Alfa Romeo Giulia
PUBLISHED: 18:42 30 July 2016 | UPDATED: 18:42 30 July 2016
Can the Giulia finally do what has been tried so often – spark a true revival of the great Italian marque?
Building a premium brand from scratch is hard. Ask Toyota about Lexus, or Nissan about Infiniti. Or even Mazda about Xedos – remember that one, at least the unpronounceable name, if not the cars?
How those Japanese marques must envy FIAT for owning the Alfa Romeo brand, one with long-time sporting heritage and a premium image.
And yet, time and time again, we heard how FIAT was committed to reviving its erstwhile rival and latterday takeover victim, only for the product to fall short or be marred in some way.
But after over-optimistic predictions of when it would arrive, it seems the UK will finally see the car in September, sparking a true Alfa revival and using one of the most evocative names in its memorable history: Giulia.
The label adorned several sporting saloons or, with the addition of Sprint or Spider, attractive coupes and convertibles too.
For now, however, it reappears on a compact executive saloon recalling the famous Type 105 model (1962-1978) – the other star car in that Mini-fest, The Italian Job.
Although scripted as the fall guy in the 1969 film, the Giulia was more than capable of dealing with the Minis, being light, aerodynamic, manoeuvrable and fast, and much loved by the Italian police. Alfa Romeo could repeat that heyday with the all-new Giulia, looking slippery and slick and sumptuously equipped inside.
It is said to be finely balanced too, with 50:50 front/back weight distribution and sophisticated rear suspension, allowed by returning to the classic ‘driver’s car’ rear-wheel drive layout, as favoured by that compact executive sector king, the BMW 3 Series.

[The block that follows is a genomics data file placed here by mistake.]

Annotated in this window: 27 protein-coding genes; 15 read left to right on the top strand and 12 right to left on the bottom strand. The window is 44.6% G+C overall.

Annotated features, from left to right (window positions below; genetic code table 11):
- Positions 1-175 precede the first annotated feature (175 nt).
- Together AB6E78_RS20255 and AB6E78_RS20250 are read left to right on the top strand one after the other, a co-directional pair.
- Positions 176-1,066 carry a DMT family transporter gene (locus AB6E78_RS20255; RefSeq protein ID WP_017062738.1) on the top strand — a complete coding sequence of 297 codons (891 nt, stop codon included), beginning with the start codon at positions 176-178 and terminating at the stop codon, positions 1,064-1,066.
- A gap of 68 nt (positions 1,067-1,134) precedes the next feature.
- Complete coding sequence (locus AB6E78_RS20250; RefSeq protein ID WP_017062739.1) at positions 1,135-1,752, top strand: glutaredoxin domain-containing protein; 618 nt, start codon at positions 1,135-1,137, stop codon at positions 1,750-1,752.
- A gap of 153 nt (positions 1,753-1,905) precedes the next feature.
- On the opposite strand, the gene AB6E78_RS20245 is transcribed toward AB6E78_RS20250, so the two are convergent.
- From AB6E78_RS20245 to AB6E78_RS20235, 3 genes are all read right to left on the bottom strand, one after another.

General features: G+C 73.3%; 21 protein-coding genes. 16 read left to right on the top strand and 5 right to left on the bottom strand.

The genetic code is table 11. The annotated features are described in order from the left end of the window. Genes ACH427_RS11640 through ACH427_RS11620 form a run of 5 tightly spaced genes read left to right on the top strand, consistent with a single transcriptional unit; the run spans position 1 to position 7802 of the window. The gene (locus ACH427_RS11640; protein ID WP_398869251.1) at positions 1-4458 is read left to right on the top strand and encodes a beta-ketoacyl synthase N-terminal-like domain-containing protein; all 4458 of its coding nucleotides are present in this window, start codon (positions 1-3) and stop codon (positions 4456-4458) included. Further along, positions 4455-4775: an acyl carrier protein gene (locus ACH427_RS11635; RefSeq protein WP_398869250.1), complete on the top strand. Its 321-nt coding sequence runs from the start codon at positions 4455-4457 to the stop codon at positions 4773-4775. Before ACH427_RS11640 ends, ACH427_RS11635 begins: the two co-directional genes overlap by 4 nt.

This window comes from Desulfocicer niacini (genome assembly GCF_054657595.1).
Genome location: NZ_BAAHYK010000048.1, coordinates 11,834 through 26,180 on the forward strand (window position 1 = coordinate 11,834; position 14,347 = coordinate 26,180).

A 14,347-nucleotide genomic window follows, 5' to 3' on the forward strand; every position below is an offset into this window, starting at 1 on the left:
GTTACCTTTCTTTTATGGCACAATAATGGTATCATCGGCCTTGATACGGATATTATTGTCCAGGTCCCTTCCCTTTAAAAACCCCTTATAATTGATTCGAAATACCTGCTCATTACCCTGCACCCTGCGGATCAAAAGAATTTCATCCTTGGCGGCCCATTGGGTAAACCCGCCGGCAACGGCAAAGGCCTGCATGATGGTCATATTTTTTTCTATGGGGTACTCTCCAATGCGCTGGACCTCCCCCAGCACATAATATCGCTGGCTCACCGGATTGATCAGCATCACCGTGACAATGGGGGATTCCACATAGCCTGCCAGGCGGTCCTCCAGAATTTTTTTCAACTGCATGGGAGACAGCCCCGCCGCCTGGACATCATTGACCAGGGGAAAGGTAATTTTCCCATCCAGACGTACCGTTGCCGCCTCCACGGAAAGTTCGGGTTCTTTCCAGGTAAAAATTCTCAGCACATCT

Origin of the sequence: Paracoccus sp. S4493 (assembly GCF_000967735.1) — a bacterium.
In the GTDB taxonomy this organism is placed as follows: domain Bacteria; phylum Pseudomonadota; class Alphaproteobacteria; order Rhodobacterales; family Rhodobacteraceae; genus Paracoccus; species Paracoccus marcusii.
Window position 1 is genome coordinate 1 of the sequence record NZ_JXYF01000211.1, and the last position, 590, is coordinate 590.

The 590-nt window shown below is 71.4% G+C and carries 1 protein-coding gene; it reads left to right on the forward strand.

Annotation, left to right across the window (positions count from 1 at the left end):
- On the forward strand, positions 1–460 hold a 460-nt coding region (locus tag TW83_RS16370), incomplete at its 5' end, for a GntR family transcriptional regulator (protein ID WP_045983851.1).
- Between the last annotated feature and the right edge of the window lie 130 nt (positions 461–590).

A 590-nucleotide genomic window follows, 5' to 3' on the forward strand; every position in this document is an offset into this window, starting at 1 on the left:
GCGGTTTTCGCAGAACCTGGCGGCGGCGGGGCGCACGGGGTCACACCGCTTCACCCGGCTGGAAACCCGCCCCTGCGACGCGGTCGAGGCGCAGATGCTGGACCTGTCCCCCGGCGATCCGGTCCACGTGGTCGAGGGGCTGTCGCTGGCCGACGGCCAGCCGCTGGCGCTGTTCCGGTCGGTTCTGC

It will also be offered with all-wheel drive (AWD), responding to the 3 Series’ XDrive option or the Quattro system of another rival, the Audi A4.
The Giulia is tipped to be the vanguard for eight new Alfas and massive investment over the next three years, with sales expectations of some 400,000 a year – more than five times the current Alfa Romeo levels.
The image-building Quadrifoglio (four-leaved clover) Giulia flagship features an all-aluminium Ferrari-inspired 510bhp 2.9-litre turbo petrol V6 engine. It delivers 0-62mph in just 3.9 seconds and a maximum of 191mph.
But the hard yards on sales will be done by 2.2-litre diesel versions, offering 148 and 117bhp, and these are tipped to be priced at around or less than BMW’s company car ‘user chooser’ star, the 320d, which starts at around £30,000.
Alfa Romeo Giulia
Price: from £30,000 (estimated)
Driving appeal: *****(expected)
Running costs: ****
Reliability: not yet available
How green?: ****
Best rival: BMW 3 Series
C-Class opens up
Mercedes-Benz begins deliveries of its elegant new C-Class Cabriolet in September, with prices starting at £36,200.
Two trim lines, plus diesel or petrol engines are offered and there’s even a choice of four colours for the electrically-operated fabric roof, which can be raised or lowered at up to 31 mph.
There’s also a choice of six-speed manual or nine-speed automatic transmission.
Superb tow star
Skoda triumphed in the 2016 Tow Car Awards run by The Camping and Caravanning Club, Practical Caravan, and What Car?
Not only did its Superb flagship win the 1,400-1,549kg towing class, it also emerged as overall winner, beating 41 other shortlisted towing vehicles over the gruelling test regime, including emergency lane changes, low speed slaloms, inclines, and emergency brake tests.
Peugeot keeps a grip
One of the market’s cleverest small SUVs/crossovers has just been facelifted – Peugeot’s 2008.
Styling and specifications have been updated, giving the 2008 a greater on-road presence, but it’s the car’s ability to cope with difficult weather and terrain that remains unchanged.